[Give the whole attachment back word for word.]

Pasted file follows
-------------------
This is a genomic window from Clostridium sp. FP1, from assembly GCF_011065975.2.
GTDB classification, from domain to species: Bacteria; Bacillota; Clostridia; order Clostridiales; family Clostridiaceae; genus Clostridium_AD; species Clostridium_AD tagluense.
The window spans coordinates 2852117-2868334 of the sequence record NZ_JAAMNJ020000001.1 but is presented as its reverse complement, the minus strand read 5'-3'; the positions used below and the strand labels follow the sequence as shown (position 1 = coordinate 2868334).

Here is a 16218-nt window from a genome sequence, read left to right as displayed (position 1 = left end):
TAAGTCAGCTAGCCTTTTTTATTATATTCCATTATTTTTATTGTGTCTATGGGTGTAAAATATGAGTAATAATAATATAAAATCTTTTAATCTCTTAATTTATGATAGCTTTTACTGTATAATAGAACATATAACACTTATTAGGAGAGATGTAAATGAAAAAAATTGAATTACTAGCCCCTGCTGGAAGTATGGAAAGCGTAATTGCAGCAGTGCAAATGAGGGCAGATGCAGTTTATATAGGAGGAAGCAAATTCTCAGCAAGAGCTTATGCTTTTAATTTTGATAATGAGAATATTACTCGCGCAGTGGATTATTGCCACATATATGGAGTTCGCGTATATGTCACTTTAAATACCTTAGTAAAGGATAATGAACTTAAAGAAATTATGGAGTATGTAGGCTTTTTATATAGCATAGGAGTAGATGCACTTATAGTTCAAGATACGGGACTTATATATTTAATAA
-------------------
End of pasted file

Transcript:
This is a genomic window from Clostridium sp. FP1, from assembly GCF_011065975.2.
GTDB classification, from domain to species: Bacteria; Bacillota; Clostridia; order Clostridiales; family Clostridiaceae; genus Clostridium_AD; species Clostridium_AD tagluense.
The window spans coordinates 2852117-2868334 of the sequence record NZ_JAAMNJ020000001.1 but is presented as its reverse complement, the minus strand read 5'-3'; the positions used below and the strand labels follow the sequence as shown (position 1 = coordinate 2868334).

Here is a 16218-nt window from a genome sequence, read left to right as displayed (position 1 = left end):
TAAGTCAGCTAGCCTTTTTTATTATATTCCATTATTTTTATTGTGTCTATGGGTGTAAAATATGAGTAATAATAATATAAAATCTTTTAATCTCTTAATTTATGATAGCTTTTACTGTATAATAGAACATATAACACTTATTAGGAGAGATGTAAATGAAAAAAATTGAATTACTAGCCCCTGCTGGAAGTATGGAAAGCGTAATTGCAGCAGTGCAAATGAGGGCAGATGCAGTTTATATAGGAGGAAGCAAATTCTCAGCAAGAGCTTATGCTTTTAATTTTGATAATGAGAATATTACTCGCGCAGTGGATTATTGCCACATATATGGAGTTCGCGTATATGTCACTTTAAATACCTTAGTAAAGGATAATGAACTTAAAGAAATTATGGAGTATGTAGGCTTTTTATATAGCATAGGAGTAGATGCACTTATAGTTCAAGATACGGGACTTATATATTTAATAA